BooksBooks are the truest form of media. Each and every production, from a television show to amovie to a radio broadcast, all started as a script.. words on paper. Even in this era ofrapidly advancing technology, a time when the latest thing can be rendered obsolete beforeit reaches your home, we have still created nothing that can replace the book. Despite theseeming immortality of the form of book we now know, though, it has undergone severalimportant transformations since the inception of the form. The heritage of the published book began in sixth century China, with the invention of aform of block printing. By the eleventh century, the Chinese has invented the first fullymovable type, but, as with so many other innovations of that time, they did not fullyexploit it. In fact, the full cultural advent of publishing occurred not in China, but inEurope. Interestingly enough, though many Chinese technologies were passed on to theEuropeans by the Arabs, including paper, movable type technology was not, possibly resultingfrom the Arabic insistence upon hand-copying of the Qur’an. Instead, movable type in Europewaited until 1440, when it is believed Johannes Gutenberg invented the technique. Gutenberg’s invention was not a single machine, however, but an entirely new techniqueinvolving movable metal print, ink, press, and paper. In under 50 years, the technique hadbeen carried through the whole of Europe, mainly by German printers. At first, printing was simply seen as a way to eliminate copying errors, and thepossibilities for mass production were not truly realized until 1498, when the Catholicchurch printed approximately 18,000 letters of indulgence. Another massive advancement inthe field of mass production came when in England, when Mr. Charles Dickens created ThePickwick Papers, a revolutionary concept in publishing. The series of novels were not unique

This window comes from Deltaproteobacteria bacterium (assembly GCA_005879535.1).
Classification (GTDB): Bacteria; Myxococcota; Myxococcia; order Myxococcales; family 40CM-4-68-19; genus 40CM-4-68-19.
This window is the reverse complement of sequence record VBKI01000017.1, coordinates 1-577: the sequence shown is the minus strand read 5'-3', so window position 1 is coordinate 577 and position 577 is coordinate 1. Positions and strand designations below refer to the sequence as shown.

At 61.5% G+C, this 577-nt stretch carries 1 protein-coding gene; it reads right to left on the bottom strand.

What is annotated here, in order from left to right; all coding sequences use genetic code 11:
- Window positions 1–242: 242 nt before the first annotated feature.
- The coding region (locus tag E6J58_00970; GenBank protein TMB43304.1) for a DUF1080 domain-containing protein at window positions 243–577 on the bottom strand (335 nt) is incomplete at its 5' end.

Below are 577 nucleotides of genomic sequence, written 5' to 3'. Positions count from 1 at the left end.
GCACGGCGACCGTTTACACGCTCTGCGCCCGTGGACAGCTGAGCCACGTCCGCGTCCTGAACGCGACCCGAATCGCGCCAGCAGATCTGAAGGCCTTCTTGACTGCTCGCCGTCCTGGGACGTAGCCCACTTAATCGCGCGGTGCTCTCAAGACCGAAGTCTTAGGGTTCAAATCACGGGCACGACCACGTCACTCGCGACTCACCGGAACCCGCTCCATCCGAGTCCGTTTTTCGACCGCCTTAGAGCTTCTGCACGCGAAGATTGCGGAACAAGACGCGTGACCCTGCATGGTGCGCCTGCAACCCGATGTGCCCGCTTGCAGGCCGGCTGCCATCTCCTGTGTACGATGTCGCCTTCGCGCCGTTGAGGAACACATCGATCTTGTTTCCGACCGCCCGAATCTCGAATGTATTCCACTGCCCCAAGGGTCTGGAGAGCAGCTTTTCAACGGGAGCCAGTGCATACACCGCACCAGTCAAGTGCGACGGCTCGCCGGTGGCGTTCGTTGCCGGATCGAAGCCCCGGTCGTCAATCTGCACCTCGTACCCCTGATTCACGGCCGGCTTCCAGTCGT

in their content or story, but in the form of their publishing. Whereas in that time, mostbooks were printed on hardy paper, and bound with string and leather covers, the pickwickpapers were, it could be said, the precursors to today’s paperbacks. They were made entirelyof paper, bound and printed so cheaply that they fell apart if they were read too often. Never before had books been printed in such a fashion. Even if they had sold pitifully, withthe cheapness of production, a profit still would have been made. But they sold as well, ifnot better, then any previous book, because, with this series, another innovation wasintroduced: The cliffhanger. After that date, it was hundreds of years before any otherserious innovation was introduced into the publishing industry. The advances made weremainly in the methods of bookmaking, mainly technological steps forward in the means inwhich the presses operated. The next step forward came in the 1970’s, when John Jakes wroteThe Bastard, the first novel released in Paperback to become a bestseller in Americanliterary history. Before that time, the policy had been to release any novel consideredpromising in the more expensive Hardback form. Since that time, innovation in publishing has been a series of continuous, small,advancements. Advancements in technique, machinery, and, occasionally, philosophy. From timeto time, though, we are still surprised. There are still some instances in which writers,inventors, or publishing houses surprise us. Steven King is perhaps one of the most notableinstances. He shattered the belief that an author could not write prolifically and stillwrite well. The field of publishing has come a long way. The past has been glorious, and while books nolonger occupy the honored and revered position in our society that they once did, the futureis still bright.